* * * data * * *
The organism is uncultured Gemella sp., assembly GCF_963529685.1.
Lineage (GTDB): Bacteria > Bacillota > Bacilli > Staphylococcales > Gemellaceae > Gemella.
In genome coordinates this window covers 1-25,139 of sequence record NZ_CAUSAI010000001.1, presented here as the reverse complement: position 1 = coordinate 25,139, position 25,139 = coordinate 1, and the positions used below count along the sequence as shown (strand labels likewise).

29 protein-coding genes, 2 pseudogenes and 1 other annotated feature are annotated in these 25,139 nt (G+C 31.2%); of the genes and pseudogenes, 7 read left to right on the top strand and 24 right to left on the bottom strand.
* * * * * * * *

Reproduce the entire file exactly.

The organism is uncultured Gemella sp., assembly GCF_963529685.1.
Lineage (GTDB): Bacteria > Bacillota > Bacilli > Staphylococcales > Gemellaceae > Gemella.
In genome coordinates this window covers 1-25,139 of sequence record NZ_CAUSAI010000001.1, presented here as the reverse complement: position 1 = coordinate 25,139, position 25,139 = coordinate 1, and the positions used below count along the sequence as shown (strand labels likewise).

29 protein-coding genes, 2 pseudogenes and 1 other annotated feature are annotated in these 25,139 nt (G+C 31.2%); of the genes and pseudogenes, 7 read left to right on the top strand and 24 right to left on the bottom strand.